How to build your emotional resilience

Let us help you cope better with the stresses of the coronavirus pandemic

How to build your emotional resilience

As we continue to live under the shadow of coronavirus there are a whole host of coping strategies which you can use to help yourself through tough times.

Identifying and, crucially, practicing helpful coping strategies enables us to build our resilience.

“Much like a gardener would tend to his plants or an athlete would tend to their body, we need to tend to our emotional wellbeing too”, said deputy clinical lead Josef Landsberg.

“You can learn and practice skills which help you feel better and more able to cope with the adversity we are currently facing. You will benefit from the time and effort you put in.”

Josef explains the most commonly used coping strategies can be divided into helpful and unhelpful coping strategies.

He said: “Unhelpful strategies like avoiding addressing a problem or excessive drinking, can make things worse. Whereas helpful strategies may include thinks like ‘active coping’ and ‘acceptance’.

“When people practice and apply helpful coping strategies it means they experience less distress in uncertain times.”

You can build your tolerance to uncertainty

Try thinking of your intolerance of uncertainty like a psychological allergy. Hay fever sufferers have a strong reaction to even a tiny amount of pollen. They might start sneezing, get itchy eyes or have difficulty breathing. In the same way if you feel unable to tolerate uncertainty consider that you are allergic to uncertainty. You therefore experience higher levels of distress after being exposed to a small amount of uncertainty. During this coronavirus pandemic we are all exposed to uncertainty on a daily basis. You can work to reduce your allergy by:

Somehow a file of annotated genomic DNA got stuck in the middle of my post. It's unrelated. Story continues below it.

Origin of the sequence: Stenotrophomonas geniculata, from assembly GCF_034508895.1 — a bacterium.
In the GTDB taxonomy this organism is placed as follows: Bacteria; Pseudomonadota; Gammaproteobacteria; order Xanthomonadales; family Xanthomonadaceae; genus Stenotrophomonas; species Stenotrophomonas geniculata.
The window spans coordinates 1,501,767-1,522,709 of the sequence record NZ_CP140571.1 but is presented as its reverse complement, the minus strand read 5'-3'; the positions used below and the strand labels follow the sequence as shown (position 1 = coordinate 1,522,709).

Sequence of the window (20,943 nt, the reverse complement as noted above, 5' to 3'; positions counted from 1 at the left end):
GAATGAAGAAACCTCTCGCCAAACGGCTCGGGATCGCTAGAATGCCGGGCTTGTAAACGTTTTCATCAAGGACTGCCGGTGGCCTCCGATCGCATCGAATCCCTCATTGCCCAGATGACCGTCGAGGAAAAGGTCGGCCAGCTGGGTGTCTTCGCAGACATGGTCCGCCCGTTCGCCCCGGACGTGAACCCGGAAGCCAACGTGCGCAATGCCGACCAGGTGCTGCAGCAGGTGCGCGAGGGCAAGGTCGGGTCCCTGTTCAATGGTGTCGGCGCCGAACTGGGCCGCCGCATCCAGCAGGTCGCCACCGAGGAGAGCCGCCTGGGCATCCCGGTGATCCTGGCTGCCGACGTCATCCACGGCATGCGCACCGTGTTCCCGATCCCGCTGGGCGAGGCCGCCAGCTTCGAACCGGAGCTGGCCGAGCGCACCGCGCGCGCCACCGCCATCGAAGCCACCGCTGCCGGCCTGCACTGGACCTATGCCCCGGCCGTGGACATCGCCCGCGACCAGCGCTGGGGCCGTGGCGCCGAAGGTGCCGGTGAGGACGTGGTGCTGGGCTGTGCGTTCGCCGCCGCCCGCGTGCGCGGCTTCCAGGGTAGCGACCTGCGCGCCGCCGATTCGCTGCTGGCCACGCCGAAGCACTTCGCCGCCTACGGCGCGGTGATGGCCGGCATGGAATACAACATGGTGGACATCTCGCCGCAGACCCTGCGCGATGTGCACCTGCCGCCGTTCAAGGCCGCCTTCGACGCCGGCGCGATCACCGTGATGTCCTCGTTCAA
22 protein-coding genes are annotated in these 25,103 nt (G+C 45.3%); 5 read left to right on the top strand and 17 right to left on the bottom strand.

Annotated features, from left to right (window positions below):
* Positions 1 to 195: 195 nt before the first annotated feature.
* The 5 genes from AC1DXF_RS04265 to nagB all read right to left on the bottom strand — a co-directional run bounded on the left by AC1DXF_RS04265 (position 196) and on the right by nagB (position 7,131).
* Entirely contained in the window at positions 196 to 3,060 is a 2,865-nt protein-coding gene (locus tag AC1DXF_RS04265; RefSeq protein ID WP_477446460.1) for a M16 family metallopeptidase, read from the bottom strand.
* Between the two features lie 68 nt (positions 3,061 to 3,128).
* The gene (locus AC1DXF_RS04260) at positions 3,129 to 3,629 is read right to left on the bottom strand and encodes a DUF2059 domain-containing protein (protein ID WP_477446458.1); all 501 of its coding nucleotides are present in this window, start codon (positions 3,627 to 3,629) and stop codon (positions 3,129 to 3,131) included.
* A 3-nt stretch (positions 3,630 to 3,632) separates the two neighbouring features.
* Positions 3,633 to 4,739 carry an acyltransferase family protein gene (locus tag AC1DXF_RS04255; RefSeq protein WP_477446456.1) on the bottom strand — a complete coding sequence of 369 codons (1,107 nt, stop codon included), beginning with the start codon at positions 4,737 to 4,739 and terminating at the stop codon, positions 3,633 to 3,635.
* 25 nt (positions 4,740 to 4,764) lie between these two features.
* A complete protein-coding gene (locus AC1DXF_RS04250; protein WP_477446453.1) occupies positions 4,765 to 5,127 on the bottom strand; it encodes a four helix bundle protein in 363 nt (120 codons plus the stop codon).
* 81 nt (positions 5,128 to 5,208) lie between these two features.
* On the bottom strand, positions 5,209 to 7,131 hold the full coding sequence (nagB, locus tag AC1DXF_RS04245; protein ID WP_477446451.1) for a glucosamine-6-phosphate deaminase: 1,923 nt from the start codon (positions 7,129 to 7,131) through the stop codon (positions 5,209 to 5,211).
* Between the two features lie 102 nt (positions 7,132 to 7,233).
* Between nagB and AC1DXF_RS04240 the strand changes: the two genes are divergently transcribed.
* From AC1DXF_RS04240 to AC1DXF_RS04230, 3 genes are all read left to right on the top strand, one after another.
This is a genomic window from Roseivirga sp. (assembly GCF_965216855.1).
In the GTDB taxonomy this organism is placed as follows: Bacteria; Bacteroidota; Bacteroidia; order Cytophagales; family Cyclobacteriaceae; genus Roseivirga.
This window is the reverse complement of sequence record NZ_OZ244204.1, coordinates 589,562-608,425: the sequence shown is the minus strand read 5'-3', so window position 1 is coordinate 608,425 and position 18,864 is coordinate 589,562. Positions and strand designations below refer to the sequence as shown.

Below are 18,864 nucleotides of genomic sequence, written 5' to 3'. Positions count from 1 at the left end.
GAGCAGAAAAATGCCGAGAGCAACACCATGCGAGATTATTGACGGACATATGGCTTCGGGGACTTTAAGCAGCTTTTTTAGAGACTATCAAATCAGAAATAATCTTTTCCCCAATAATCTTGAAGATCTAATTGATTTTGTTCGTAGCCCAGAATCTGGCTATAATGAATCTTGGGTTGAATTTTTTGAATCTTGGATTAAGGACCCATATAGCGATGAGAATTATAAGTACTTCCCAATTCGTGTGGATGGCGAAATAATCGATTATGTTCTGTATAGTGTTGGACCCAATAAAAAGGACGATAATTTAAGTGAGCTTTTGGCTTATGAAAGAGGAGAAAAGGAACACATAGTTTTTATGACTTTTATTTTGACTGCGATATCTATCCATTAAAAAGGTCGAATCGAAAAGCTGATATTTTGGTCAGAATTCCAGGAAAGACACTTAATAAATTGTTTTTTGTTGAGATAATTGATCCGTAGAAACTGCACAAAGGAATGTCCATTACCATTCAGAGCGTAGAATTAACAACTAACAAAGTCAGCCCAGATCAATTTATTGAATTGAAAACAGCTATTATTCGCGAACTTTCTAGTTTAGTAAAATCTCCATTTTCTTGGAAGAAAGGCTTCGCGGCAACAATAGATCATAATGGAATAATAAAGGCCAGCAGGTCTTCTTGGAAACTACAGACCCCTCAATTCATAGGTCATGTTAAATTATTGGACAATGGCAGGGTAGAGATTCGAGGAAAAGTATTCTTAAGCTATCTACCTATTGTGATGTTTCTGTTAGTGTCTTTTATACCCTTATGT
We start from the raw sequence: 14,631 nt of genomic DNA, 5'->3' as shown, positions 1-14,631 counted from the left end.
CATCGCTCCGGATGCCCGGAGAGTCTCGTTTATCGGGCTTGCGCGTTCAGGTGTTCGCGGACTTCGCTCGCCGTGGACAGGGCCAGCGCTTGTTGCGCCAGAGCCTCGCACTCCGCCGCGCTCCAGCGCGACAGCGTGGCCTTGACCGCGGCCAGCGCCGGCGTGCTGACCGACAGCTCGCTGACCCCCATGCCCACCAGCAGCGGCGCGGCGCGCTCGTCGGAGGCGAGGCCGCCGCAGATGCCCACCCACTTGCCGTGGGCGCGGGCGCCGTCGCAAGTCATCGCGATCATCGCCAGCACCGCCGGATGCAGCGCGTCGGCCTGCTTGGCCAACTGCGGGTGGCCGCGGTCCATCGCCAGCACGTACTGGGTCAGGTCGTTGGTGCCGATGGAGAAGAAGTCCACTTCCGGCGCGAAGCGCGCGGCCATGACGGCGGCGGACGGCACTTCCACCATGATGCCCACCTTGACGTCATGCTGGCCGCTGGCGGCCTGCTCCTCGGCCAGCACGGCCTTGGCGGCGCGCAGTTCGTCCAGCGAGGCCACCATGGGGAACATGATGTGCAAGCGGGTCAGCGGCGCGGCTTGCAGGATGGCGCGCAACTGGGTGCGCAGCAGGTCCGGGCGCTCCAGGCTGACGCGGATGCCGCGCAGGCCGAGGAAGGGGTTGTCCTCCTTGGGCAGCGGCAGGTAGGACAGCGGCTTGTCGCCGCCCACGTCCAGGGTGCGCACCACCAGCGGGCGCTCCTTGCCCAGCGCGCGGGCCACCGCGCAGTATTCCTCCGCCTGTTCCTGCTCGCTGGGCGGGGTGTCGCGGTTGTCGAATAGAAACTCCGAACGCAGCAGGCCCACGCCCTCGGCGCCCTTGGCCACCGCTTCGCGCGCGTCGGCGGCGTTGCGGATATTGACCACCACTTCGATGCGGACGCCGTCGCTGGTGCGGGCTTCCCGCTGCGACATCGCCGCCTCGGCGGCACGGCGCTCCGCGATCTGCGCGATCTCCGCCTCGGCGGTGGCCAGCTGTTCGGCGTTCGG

• Using routine to provide comfort: It can be helpful to focus on things you can control during times of uncertainty.  You still have control over your habits and routines.  Eat nourishing meals at regular times and remain physically active. Government guidelines suggest at least 150 minutes of moderate intensity exercise per week.
  • Stop seeking absolute certainty and learn how to cope with uncertainty: People can be taught how to cope with uncertainty. Research has shown that cognitive-behavioural Therapy (CBT) can help reduce uncertainty intolerance.
  • Be more mindful: Being mindful means being more present in the moment with curiosity. It also means not judging yourself about the thoughts going on in your mind.  Being mindful during times of uncertainty can give your mind a break from thinking about all the things that may go wrong and relieve stress.
  • Applying self-compassion: Rather than judging yourself negatively for feeling stressed about uncertain times, you can declare that it’s normal to feel that way, apply self-care and give yourself time to adjust. Choose to take part in fun and meaningful activities in your life.

Visit the Every Mind Matters website to see the top 10 things you can do to improve your wellbeing if you are worried about coronavirus.

Actions you can take to improve your situation, which can result in improved coping and mental health.

  • Stay connected
  • Talk about your worries
  • Support and help others
  • Feel prepared
  • Look after your body
  • Feel prepared
  • Stay on top of difficult feelings
  • Do things you enjoy
  • Focus on the present
  • Look after your sleep

If you are struggling with your emotional wellbeing or mental health Healthy Minds Buckinghamshire can help.

We offer proven NHS care to help people who are struggling most with uncertainty and worries.

Appointments are available over the telephone, via video conferencing and face-to-face appointments.

Call 01865 901 600 or visit our website.

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Published: 25 August 2020